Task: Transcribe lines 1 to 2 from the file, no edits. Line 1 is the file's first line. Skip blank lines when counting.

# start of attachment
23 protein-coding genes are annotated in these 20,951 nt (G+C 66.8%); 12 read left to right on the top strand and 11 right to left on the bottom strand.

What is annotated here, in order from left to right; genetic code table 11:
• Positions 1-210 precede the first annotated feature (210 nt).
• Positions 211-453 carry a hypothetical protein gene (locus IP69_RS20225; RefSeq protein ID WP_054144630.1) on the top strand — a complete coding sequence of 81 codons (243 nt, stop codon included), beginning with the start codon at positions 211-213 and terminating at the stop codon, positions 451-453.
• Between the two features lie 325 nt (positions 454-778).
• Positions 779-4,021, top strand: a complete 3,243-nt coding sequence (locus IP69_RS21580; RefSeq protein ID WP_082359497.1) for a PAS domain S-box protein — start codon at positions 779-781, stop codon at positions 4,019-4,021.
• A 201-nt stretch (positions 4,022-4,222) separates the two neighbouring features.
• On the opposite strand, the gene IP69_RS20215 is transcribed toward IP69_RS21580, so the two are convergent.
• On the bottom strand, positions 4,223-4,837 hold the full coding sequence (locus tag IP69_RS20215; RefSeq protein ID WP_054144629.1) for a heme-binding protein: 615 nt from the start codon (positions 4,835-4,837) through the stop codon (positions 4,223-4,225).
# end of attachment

23 protein-coding genes are annotated in these 20,951 nt (G+C 66.8%); 12 read left to right on the top strand and 11 right to left on the bottom strand.

What is annotated here, in order from left to right; genetic code table 11: